These were show-and-tell Christians. Now it is our turn.

“A man starts to grow old,” wrote Sir William Osler, “when he stops making new friends.” How rapidly are you aging?

A common thread runs through friendships of all types: openness. People like friends who are human. They are comfortable around persons who feel and share. To be such a person heed this advice of Ben Franklin said, “Speak ill of no man, but speak all the good you know of everybody.”

“A perverse man sows strife, And a whisperer separates the best of friends.” (Proverbs 16:28)

Our speech is one direct method of communication, but by no means the only one. Authorities in the field conclude the following. Seven percent  is communicated  by the  particular words we utter. Twenty-eight per cent is transmitted by how we say those words (tone and inflection of voice). Fifty-five per cent is conveyed by non-verbal cues (facial expressions, gestures, etc.).

For a better understanding of why tone and inflection are more than five times as influential as the actual word chosen, try this. Try saying, “I love you.” Say it first with warm sincerity. Repeat it as though it is a question. Now say it with force and anger.

Words referring to speech appear over 150 times in the Book of Proverbs. The book is worth reading one time just to observe references to the tongue, lips, mouth, and words.  

Improper speech does not simply involve four-letter words. It includes deceit, slander, boasting, and inordinate argument. The “Talmud” contains this comment: “The slanderous tongue kills three: the slanderer, the slandered, and him who listens to the slander.”

A key to friendships is found in Proverbs 18: 22: “A man who has friends must himself be friendly…”

The greatest friendship of all was shown at Calvary. “Greater love has no one than this, than to lay down one’s life for his friends.” (John 15:13)

Love Rekindled

On the eve of the arrest of Christ a young man follows the procession leading Christ from Gethsemane. It is Mark’s story, let’s let him tell it. 

“Then they all forsook Him and fled. Now a certain young man followed Him, having a linen cloth thrown around his naked body. And the young men laid hold of him, and he left the linen cloth and fled from them naked.” (Mark 14:50 – 52)

Mark was one of the last to abandon Christ on the night of His betrayal. Nevertheless, his fleeing left him with something to overcome. 

Most people have had moments they would like to forget. These moments of failure color our lives, but we choose the colors.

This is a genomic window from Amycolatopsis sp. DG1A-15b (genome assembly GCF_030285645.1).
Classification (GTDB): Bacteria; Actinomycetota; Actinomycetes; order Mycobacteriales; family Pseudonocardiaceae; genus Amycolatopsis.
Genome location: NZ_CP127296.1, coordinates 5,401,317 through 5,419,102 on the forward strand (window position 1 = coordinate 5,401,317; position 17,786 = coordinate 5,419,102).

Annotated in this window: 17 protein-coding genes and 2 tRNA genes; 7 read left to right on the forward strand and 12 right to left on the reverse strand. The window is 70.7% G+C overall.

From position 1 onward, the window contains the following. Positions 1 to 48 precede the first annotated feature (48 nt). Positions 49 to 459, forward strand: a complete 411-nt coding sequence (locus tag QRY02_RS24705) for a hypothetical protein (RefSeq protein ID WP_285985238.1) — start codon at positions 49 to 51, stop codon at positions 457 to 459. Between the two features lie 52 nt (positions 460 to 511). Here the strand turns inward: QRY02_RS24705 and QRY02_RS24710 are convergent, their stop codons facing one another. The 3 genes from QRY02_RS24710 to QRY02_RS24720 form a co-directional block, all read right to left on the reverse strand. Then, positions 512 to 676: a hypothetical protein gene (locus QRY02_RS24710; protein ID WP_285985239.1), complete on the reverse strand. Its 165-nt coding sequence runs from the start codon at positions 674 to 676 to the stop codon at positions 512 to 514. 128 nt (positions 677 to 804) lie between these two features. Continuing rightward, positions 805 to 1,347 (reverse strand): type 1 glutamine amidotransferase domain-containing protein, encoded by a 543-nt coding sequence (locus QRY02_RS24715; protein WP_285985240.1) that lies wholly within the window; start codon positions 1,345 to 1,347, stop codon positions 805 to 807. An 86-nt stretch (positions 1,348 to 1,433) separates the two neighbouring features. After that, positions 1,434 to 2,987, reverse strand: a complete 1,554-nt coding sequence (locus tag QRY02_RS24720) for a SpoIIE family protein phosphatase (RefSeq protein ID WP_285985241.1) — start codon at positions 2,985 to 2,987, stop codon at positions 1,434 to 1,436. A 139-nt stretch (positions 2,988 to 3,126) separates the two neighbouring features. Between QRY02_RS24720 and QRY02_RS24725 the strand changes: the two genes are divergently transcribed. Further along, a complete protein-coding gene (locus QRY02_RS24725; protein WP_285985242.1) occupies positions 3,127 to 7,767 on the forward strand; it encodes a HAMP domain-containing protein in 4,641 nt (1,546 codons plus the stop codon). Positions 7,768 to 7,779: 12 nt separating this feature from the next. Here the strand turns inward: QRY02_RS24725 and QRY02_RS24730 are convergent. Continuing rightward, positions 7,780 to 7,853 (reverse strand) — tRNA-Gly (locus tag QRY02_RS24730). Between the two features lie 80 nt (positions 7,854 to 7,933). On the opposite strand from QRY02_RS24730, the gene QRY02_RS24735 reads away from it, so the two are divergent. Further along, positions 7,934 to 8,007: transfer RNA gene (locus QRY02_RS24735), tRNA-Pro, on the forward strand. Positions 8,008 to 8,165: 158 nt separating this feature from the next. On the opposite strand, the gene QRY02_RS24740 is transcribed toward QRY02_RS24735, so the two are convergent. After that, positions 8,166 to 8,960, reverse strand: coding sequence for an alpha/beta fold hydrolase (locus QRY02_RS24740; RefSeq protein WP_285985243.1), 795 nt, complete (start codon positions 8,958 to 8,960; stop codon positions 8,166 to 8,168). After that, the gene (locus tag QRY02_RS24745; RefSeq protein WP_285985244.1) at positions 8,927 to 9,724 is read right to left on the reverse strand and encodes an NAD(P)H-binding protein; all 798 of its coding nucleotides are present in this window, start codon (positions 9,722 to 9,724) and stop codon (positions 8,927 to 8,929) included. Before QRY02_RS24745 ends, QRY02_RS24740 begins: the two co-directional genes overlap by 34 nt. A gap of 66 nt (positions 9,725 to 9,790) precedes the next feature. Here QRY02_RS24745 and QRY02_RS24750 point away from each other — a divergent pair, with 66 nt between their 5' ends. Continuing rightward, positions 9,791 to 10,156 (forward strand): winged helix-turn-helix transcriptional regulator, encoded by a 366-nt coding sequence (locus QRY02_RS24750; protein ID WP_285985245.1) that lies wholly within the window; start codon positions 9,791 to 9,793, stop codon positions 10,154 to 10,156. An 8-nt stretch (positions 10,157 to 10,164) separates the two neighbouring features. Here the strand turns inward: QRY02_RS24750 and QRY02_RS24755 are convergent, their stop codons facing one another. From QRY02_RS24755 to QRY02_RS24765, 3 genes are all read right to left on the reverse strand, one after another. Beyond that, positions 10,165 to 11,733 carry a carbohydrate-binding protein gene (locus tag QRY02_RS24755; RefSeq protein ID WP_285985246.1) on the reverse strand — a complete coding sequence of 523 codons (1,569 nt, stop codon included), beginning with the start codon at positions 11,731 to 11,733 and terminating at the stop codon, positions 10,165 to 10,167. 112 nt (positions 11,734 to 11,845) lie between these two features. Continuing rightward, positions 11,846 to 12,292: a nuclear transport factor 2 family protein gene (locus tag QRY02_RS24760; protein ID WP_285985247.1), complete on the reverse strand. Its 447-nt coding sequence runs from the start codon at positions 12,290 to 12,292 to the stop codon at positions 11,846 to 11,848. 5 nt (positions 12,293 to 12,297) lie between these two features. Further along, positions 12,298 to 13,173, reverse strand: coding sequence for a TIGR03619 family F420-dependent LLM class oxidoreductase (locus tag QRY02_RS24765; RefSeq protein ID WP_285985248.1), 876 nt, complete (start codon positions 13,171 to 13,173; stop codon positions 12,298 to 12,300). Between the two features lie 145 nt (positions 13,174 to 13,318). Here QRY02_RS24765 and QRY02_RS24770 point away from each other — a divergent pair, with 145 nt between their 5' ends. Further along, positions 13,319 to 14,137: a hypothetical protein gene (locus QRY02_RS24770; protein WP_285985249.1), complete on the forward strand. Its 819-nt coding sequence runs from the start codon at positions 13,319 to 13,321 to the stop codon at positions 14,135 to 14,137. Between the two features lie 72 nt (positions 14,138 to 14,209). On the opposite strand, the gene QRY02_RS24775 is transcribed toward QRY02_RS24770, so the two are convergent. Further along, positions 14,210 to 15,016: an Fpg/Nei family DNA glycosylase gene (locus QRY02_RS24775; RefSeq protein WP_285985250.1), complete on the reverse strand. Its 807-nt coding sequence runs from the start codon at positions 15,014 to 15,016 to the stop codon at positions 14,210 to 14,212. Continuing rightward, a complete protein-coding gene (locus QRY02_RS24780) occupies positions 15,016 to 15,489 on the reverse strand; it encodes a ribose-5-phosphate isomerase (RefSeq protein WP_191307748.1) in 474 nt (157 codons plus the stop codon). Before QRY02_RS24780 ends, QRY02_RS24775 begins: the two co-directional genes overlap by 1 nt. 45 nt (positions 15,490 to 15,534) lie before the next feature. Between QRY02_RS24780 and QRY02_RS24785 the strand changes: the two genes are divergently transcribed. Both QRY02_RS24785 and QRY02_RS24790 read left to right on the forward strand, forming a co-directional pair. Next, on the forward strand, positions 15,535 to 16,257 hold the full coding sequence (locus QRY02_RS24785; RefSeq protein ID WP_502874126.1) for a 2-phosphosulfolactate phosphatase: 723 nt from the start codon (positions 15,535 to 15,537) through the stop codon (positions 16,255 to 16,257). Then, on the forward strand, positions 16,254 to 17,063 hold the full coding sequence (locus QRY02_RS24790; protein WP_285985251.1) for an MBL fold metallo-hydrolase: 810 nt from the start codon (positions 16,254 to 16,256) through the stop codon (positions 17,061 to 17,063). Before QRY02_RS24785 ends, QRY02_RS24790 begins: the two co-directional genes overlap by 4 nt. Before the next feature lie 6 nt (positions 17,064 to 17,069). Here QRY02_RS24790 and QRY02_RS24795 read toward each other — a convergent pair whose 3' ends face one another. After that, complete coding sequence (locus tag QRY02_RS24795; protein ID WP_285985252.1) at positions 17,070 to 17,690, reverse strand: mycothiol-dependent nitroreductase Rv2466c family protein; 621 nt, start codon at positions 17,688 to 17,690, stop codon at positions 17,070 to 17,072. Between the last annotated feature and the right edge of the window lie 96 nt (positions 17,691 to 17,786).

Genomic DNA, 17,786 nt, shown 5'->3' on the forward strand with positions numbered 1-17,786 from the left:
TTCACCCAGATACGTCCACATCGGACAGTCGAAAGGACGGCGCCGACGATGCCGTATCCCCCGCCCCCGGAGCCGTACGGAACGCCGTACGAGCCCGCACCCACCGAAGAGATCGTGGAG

Mark was the son of Mary, a well-to-do Jerusalem widow. Her home was a favorite meeting place for followers of Christ. Mary, the mother of Mark, had a wealthy friend from Cyprus named Barnabas. His name means “son of encouragement.” Mary saw to it that he became a positive influence in young Mark’s life. 

Mark started out with Paul and Barnabas on their first missionary journey. They were venturing out to carry the good news of Jesus’ life, death, burial, resurrection, and ascension to the world. They were to be the first heralds of the good news on the continent of Europe.

Mark made what Paul thought for the longest was an unforgivable mistake. Mark went back home to Jerusalem. He quit the team. This traumatic triangulation resulted in a painful estrangement. 

It is not as though followers don’t ever waver. It isn’t that they are immune to fear.  Believers often have to stare down fear.

Just as Paul contracted a painful illness Mark walked out on him. His unfaithfulness to his mission caused pain for Paul and Barnabas. It caused a rift between the three and alienation between Paul and Mark. It broke their fellowship. That break, however, gives a good illustration of how Christians reconcile.

The breach of relationships was deep and long lasting. The next time there was a missionary journey Paul and Barnabas planned to go together. Barnabas insisted on Mark going. Paul was adamant that his failure on their first trip disqualified him. Paul went on alone and Barnabas took Mark and they set out on a different mission. Mark was about to begin an admirable spiritual recovery.

While in prison in Rome Paul wrote a letter of encouragement to the church in Colossi. 

Therein is this greeting: “Aristarchus my fellow prisoner greets you, with Mark the cousin of Barnabas (about whom you received instructions: if he comes to you, welcome him).” (Colossians 4:10).

Right there at the prison with Paul was Mark. The breach restored, the fellowship renewed, the bond of love apparent.

The initial influences of Barnabas on young Mark paid off.